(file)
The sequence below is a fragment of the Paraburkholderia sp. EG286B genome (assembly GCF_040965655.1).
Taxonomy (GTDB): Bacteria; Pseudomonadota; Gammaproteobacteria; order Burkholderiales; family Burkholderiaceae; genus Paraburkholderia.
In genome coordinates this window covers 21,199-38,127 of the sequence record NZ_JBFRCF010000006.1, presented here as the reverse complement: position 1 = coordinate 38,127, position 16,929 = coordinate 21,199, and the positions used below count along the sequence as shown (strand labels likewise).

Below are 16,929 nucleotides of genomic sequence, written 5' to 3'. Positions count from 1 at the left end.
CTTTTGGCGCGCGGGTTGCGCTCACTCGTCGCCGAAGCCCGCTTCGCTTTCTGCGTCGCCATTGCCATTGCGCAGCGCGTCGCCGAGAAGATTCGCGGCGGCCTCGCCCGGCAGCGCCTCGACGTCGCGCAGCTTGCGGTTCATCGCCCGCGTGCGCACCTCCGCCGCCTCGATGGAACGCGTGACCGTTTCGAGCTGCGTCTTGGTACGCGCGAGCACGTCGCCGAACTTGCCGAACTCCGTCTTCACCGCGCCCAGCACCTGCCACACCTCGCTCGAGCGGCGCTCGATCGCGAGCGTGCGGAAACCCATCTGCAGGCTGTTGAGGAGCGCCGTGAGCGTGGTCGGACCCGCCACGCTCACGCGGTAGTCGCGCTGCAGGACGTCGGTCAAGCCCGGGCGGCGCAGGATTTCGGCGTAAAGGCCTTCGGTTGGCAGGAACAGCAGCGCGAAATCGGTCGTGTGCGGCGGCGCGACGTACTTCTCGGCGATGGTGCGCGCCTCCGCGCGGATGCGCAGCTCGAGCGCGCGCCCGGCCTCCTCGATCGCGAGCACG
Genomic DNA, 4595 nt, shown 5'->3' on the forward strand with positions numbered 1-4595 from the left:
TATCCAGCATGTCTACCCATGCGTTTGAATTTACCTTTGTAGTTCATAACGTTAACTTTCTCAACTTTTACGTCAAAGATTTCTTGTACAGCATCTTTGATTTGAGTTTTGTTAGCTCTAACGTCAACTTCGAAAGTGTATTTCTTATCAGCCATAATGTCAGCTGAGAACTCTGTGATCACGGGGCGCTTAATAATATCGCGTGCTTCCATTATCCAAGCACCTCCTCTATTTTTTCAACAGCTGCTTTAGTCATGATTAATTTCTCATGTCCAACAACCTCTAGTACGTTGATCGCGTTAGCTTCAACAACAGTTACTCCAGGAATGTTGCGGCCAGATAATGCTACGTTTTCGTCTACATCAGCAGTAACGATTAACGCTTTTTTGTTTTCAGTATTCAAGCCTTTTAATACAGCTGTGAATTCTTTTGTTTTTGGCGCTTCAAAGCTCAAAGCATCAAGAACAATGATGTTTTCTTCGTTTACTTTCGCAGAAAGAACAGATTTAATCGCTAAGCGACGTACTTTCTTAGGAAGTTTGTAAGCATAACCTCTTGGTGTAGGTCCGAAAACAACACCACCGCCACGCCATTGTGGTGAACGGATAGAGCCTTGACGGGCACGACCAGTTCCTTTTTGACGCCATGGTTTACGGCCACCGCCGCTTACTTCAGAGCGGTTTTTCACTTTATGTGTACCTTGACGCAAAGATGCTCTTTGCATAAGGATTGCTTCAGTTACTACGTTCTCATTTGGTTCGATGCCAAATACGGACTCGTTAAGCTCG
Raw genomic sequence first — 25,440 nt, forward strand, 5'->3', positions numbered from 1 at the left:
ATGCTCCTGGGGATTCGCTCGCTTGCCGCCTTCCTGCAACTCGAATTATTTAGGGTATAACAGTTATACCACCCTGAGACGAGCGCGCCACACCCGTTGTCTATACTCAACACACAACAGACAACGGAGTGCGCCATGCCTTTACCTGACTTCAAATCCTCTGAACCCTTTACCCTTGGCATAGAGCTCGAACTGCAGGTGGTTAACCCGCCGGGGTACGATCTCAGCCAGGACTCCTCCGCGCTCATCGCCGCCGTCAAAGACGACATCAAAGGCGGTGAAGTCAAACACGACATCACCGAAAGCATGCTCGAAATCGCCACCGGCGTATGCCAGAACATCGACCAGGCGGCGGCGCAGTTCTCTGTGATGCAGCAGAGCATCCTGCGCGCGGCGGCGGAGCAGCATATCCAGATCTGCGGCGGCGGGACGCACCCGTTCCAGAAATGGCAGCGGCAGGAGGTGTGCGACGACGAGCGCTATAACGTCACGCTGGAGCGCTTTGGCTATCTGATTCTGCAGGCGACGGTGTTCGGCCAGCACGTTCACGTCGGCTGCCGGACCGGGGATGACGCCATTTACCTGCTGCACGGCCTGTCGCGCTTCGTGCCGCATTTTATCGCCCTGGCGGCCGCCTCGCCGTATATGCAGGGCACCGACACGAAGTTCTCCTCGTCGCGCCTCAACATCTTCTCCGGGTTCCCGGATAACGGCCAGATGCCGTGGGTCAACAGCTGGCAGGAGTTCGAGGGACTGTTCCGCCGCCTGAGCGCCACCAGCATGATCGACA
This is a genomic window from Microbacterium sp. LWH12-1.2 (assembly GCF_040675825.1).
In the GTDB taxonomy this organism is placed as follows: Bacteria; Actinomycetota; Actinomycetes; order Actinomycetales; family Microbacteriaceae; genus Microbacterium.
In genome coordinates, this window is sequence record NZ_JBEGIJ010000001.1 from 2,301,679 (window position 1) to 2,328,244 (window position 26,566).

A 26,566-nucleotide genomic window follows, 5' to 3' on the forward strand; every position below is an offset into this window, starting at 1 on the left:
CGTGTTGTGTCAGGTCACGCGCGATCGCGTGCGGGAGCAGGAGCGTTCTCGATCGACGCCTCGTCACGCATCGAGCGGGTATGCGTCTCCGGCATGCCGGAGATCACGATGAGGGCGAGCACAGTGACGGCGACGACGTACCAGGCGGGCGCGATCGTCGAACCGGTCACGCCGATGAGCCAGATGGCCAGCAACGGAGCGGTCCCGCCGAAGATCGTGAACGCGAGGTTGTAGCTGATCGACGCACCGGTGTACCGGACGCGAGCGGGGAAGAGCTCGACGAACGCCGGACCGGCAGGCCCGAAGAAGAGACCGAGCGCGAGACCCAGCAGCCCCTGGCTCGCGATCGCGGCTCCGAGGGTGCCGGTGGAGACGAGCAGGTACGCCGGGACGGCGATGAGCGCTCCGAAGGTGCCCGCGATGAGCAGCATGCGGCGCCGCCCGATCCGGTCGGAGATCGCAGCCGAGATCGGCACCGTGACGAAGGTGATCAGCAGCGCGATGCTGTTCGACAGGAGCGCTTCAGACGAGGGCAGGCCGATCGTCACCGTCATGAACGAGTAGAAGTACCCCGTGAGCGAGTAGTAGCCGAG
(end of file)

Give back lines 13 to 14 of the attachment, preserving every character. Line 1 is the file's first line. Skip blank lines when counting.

A 26,566-nucleotide genomic window follows, 5' to 3' on the forward strand; every position below is an offset into this window, starting at 1 on the left:
CGTGTTGTGTCAGGTCACGCGCGATCGCGTGCGGGAGCAGGAGCGTTCTCGATCGACGCCTCGTCACGCATCGAGCGGGTATGCGTCTCCGGCATGCCGGAGATCACGATGAGGGCGAGCACAGTGACGGCGACGACGTACCAGGCGGGCGCGATCGTCGAACCGGTCACGCCGATGAGCCAGATGGCCAGCAACGGAGCGGTCCCGCCGAAGATCGTGAACGCGAGGTTGTAGCTGATCGACGCACCGGTGTACCGGACGCGAGCGGGGAAGAGCTCGACGAACGCCGGACCGGCAGGCCCGAAGAAGAGACCGAGCGCGAGACCCAGCAGCCCCTGGCTCGCGATCGCGGCTCCGAGGGTGCCGGTGGAGACGAGCAGGTACGCCGGGACGGCGATGAGCGCTCCGAAGGTGCCCGCGATGAGCAGCATGCGGCGCCGCCCGATCCGGTCGGAGATCGCAGCCGAGATCGGCACCGTGACGAAGGTGATCAGCAGCGCGATGCTGTTCGACAGGAGCGCTTCAGACGAGGGCAGGCCGATCGTCACCGTCATGAACGAGTAGAAGTACCCCGTGAGCGAGTAGTAGCCGAG